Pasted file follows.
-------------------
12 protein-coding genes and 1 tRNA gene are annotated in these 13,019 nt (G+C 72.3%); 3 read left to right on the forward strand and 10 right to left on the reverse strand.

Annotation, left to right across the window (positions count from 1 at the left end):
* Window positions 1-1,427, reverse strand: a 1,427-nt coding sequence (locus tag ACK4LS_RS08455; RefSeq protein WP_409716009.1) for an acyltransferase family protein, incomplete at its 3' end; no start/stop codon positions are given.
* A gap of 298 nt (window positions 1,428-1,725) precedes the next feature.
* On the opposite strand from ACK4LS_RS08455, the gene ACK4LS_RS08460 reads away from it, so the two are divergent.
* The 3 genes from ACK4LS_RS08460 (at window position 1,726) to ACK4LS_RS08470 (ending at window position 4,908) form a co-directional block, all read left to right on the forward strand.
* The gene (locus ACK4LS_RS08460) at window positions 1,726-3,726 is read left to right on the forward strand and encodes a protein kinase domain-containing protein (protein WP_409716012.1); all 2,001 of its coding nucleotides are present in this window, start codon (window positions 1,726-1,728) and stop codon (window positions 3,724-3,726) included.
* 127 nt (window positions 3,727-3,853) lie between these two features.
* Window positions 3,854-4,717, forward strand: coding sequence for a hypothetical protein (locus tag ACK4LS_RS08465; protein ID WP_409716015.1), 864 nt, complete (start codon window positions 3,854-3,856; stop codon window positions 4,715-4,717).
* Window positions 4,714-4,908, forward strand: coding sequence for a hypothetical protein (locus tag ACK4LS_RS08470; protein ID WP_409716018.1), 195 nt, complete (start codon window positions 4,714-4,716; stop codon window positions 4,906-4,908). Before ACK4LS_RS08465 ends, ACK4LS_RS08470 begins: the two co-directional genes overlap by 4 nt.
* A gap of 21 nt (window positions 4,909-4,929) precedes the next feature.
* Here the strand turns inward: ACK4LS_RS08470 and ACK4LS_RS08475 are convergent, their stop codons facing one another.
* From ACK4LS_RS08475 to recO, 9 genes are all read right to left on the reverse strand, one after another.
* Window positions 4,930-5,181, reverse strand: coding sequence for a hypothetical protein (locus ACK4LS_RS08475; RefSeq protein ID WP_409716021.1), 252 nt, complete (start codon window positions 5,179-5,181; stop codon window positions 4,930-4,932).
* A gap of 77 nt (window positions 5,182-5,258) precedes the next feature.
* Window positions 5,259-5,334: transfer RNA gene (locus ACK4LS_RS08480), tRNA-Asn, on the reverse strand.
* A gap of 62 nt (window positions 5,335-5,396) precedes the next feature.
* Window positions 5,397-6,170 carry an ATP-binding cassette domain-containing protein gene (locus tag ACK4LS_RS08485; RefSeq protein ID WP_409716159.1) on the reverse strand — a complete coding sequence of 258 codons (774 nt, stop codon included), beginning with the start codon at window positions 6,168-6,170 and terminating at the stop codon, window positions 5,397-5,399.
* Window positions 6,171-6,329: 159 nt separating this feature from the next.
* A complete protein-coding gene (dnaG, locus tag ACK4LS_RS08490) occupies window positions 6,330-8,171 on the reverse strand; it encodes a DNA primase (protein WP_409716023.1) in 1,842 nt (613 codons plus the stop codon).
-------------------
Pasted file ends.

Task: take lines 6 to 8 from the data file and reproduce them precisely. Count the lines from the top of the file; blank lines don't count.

* The 3 genes from ACK4LS_RS08460 (at window position 1,726) to ACK4LS_RS08470 (ending at window position 4,908) form a co-directional block, all read left to right on the forward strand.
* The gene (locus ACK4LS_RS08460) at window positions 1,726-3,726 is read left to right on the forward strand and encodes a protein kinase domain-containing protein (protein WP_409716012.1); all 2,001 of its coding nucleotides are present in this window, start codon (window positions 1,726-1,728) and stop codon (window positions 3,724-3,726) included.
* 127 nt (window positions 3,727-3,853) lie between these two features.